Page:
Review: The Murder of Roger Ackroyd, 1926 (Hercule Poirot #3) by Agatha Christie


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Harper, Agatha Christie Signature Edition, 2002. Format: Paperback. First published in Great Britain by Collins 1926. ISBN 13: 978 0 00 714134 0. 368 pages 

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I have read up again The Murder of Roger Ackroyd as part of my challenge to read the complete series of Poirot novels in chronological order.

Sometime ago, in 2010, I summarised the plot as follows: In the small English village of King’s Abbot a wealthy widow, Mrs. Ferrars has died victim of an overdose of veronal.  Mrs. Ferrars’ husband died just over a year ago of acute gastritis, helped on by habitual overindulgence in alcoholic beverages. During her mourning period she was secretly engaged to Roger Ackroyd, a wealthy manufacturer. Soon after her death Roger Akroyd is found stabbed to death. Are these three deaths related ? Fortunately a new and mysterious neighbour is in town, a short man with an egg-shaped head, partially covered with suspiciously black hair, two immense moustaches and a pair of watchful eyes. Hercules Poirot has retired from work and has moved to King’s Abbot to grow vegetable marrows. The novel is narrated by Dr. Sheppard the doctor of King’s Abbot. Dr. Sheppard plays Captain Hastings role as Poirot’s assistant. Hastings is now living in Argentina with his wife. The book ends with a then-unprecedented plot twist. Its innovative ending had a significant impact on the genre (Wikipedia).

Still today there’s some controversy around whether The Murder of Roger Ackroyd  observes the rules of fair play. These rules were set to provide the reader a reasonable chance of figuring out who committed the crime before being discovered. And once I read it again, I have very little doubt that readers have all the evidence to be able to discover the identity of the murderer, before it is known. In fact, all the clues are there so that everyone can see them. And I reiterate here what I previously said, The Murder of Roger Ackroyd is a wonderful and very ingenious story that no crime fiction aficionado should miss. One of Agatha Christie masterpieces.

My rating:A+ (Don’t delay, get your hands on a copy of this book)

The Murder of Roger Ackroyd  has been reviewed at Mysteries in Paradise, A Woman of Mystery, A Penguin a week, Joyfully Retired, The crime segments, and Murder, she read among others.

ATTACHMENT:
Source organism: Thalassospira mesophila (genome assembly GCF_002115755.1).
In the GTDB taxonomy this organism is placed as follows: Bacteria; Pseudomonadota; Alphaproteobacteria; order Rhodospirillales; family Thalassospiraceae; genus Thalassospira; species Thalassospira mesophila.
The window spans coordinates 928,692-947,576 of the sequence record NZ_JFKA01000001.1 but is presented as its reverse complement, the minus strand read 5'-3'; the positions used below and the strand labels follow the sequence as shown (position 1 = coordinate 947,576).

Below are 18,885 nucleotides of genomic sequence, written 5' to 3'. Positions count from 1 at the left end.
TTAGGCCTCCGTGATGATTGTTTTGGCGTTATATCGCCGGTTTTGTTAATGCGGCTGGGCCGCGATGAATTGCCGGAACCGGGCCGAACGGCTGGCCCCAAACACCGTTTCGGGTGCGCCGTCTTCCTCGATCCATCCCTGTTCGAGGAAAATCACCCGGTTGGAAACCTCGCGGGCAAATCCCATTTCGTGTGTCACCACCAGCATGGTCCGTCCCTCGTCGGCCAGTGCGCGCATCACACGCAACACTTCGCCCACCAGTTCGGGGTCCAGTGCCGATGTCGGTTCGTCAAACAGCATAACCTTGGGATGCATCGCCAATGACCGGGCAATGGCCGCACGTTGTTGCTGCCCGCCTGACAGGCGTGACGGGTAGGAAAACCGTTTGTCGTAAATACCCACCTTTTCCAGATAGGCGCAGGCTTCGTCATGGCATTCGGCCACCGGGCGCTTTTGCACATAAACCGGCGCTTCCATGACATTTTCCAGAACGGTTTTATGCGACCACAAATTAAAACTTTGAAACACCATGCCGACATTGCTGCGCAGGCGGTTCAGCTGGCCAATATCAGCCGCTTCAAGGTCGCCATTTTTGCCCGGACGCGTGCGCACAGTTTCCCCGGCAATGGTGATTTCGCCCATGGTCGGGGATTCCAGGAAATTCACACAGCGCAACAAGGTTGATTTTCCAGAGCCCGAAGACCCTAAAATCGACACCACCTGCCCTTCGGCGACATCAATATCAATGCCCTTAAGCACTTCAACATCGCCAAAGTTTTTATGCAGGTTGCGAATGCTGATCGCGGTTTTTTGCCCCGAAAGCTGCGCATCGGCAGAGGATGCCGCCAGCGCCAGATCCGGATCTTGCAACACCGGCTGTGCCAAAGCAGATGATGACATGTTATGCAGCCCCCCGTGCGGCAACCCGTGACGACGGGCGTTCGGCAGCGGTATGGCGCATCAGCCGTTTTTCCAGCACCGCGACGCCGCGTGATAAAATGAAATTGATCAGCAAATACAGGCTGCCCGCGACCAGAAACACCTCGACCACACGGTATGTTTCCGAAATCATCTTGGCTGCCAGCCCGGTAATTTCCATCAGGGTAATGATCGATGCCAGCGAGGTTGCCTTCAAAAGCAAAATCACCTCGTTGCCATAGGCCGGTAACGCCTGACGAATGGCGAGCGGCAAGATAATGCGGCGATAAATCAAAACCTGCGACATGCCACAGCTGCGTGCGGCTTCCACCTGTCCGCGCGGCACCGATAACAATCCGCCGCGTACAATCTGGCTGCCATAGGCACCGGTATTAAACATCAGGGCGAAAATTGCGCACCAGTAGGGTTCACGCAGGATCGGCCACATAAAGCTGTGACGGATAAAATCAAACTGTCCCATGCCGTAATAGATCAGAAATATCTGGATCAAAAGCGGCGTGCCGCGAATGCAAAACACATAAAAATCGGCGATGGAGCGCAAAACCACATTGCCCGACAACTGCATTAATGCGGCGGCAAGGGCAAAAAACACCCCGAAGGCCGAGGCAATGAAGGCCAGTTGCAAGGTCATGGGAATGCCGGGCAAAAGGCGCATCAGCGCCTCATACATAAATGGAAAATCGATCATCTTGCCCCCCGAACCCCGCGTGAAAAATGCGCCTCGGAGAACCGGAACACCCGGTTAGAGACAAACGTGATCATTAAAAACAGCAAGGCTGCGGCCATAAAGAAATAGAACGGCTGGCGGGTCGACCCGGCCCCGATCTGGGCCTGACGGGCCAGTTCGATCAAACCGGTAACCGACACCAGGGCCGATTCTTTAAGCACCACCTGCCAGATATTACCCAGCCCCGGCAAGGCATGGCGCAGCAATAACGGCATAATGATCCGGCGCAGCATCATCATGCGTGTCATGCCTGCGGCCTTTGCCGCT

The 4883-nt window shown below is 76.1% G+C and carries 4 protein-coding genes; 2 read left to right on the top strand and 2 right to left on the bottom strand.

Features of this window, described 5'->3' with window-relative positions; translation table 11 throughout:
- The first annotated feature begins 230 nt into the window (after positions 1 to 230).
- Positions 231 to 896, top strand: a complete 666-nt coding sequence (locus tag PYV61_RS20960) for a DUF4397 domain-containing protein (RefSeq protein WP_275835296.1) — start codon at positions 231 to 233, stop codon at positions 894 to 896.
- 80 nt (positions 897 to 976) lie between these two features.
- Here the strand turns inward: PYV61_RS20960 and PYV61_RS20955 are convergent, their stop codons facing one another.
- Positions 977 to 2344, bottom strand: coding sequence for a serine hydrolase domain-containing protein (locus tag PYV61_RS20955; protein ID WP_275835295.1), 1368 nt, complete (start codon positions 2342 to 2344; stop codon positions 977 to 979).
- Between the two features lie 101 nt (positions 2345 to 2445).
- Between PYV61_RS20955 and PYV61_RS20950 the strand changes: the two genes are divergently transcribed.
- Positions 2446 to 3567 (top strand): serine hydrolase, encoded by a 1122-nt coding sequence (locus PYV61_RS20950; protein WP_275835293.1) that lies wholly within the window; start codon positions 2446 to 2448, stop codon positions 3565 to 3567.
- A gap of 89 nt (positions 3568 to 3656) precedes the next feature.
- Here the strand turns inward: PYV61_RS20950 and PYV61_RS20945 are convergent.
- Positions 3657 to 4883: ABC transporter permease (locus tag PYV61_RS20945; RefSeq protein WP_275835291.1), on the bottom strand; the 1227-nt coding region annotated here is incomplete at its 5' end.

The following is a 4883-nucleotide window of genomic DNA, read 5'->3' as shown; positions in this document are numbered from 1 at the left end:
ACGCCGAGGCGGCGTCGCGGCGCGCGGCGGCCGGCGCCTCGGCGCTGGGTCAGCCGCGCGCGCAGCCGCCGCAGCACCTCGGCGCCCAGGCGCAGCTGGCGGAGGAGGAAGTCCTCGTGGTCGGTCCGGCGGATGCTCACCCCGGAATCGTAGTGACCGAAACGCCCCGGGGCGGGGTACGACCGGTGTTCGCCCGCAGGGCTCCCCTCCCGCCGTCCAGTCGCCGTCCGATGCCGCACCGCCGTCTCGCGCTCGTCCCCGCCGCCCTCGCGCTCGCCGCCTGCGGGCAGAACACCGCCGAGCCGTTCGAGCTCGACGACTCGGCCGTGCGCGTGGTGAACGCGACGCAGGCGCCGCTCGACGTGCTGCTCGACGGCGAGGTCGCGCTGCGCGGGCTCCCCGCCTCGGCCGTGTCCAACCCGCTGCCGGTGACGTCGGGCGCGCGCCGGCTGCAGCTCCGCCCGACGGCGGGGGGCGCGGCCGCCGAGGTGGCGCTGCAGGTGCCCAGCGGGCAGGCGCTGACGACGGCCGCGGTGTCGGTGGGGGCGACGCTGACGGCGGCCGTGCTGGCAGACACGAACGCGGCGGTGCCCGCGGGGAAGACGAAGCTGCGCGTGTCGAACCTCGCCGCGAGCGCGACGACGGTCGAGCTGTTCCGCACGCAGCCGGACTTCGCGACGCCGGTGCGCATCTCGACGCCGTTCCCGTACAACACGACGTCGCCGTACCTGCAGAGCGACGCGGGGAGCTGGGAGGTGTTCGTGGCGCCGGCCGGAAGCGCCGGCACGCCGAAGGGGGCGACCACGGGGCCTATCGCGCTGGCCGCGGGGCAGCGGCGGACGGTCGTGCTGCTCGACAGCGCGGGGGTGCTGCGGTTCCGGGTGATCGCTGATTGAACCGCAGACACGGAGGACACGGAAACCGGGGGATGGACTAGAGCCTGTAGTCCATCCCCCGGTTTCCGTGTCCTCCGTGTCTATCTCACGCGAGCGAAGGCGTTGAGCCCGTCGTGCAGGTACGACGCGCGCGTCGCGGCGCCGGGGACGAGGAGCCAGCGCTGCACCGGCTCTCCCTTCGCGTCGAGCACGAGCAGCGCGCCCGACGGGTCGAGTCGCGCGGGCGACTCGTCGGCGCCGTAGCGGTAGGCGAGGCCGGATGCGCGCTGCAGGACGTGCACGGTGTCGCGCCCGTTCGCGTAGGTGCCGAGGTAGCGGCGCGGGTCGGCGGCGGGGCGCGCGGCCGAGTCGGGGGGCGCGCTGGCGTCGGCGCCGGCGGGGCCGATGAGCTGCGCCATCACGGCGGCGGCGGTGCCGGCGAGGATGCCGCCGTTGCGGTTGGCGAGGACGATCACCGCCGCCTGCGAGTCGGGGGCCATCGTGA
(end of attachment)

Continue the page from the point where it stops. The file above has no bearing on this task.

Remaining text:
Harper Collins Publishers publicity page

The Offcial Agatha Christie Website 

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Agatha Christie’s The Murder of Roger Ackroyd voted best crime novel ever

El asesinato de Roger Ackroyd de Agatha Christie

He vuelto a leer El asesinato de Roger Ackroyd como parte de mi reto por leer la serie completa de las novelas de Poirot, por orden cronológico.

Hace algún tiempo, en el 2010, hice un resumen de la trama de la siguiente manera: En el pequeño pueblo inglés de King’s Abbot una rica viuda, la señora Ferrars ha muerto víctima de una sobredosis de veronal. El marido de la señora Ferrars murió hace poco más de un año de una gastritis aguda, ayudado por excesos habituales de bebidas alcohólicas. Durante su período de duelo se comprometió en secreto con Roger Ackroyd, un acaudalado industial. Poco después de su muerte, Roger Akroyd aparece muerto a puñaladas. Están estas tres muertes relacionadas entre si? Afortunadamente un nuevo y misterioso vecino está en el pueblo, un hombre bajo con una cabeza en forma de huevo, parcialmente cubierta por un sospechoso pelo negro, dos inmensos bigotes y un par de atentos ojos. Hércules Poirot ha dejado de trabajar y se ha trasladado a King’s Abbot a cultivar calabacines. La novela está narrada por el Dr. Sheppard el médico de King’s Abbot . El Dr. Sheppard desempeña el papel de capitán Hastings como asistente de Poirot. Hastings ahora está viviendo en Argentina con su esposa. El libro termina con lo que en su tiempo fue considerado un giro sin precedentes en la trama. Su innovador final tuvo un impacto importante en el género (Wikipedia).

Todavía hoy existe cierta controversia en torno a si El asesinato de Roger Ackroyd se ajusta a las reglas del juego limpio. Estas normas se establecieron para proporcionar al lector una posibilidad razonable de averiguar quién cometió el crimen antes de ser descubierto. Y una vez que lo he vuelto a leer, tengo muy pocas dudas de que los lectores tienen todas las pruebas para poder descubrir la identidad del asesino, antes de que ésta sea conocida. De hecho, todas las pistas están ahí para que todos puedan verlas. Y reitero aquí lo que he dicho anteriormente, El asesinato de Roger Ackroyd es una historia maravillosa y muy ingeniosa que ningún aficionado a la novela policíaca debería perderse. Una de las obras maestras de Agatha Christie.

Mi valoración: A+ (No se demore, consiga un ejemplar de este libro)

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14 thoughts on “Review: The Murder of Roger Ackroyd, 1926 (Hercule Poirot #3) by Agatha Christie

  1. I’m less keen on this than many others – it is a great trick, absolutely, and I envy anyone coming to it the first time. Personally though, because I can never remember much else about it except the big twist, there are plenty of other Christie books from the pre-war era that I prefer and remember much more, such as THE ABC MURDERS and AND THEN THERE WERE NONE.

    1. Sergio I fully agree with you regarding ATTWN, probably Christie’s best in my humble opinion. I don’t have such a great memory of The ABC, but will wait until I reread it again for my personal challenge and maybe I change my views.

  2. You make me want to re-read this one! When I first read it, I was quite taken aback by the solution, but I was not aware of the controversy about whether it was fair play or not. Now I want to give it another look. 🙂

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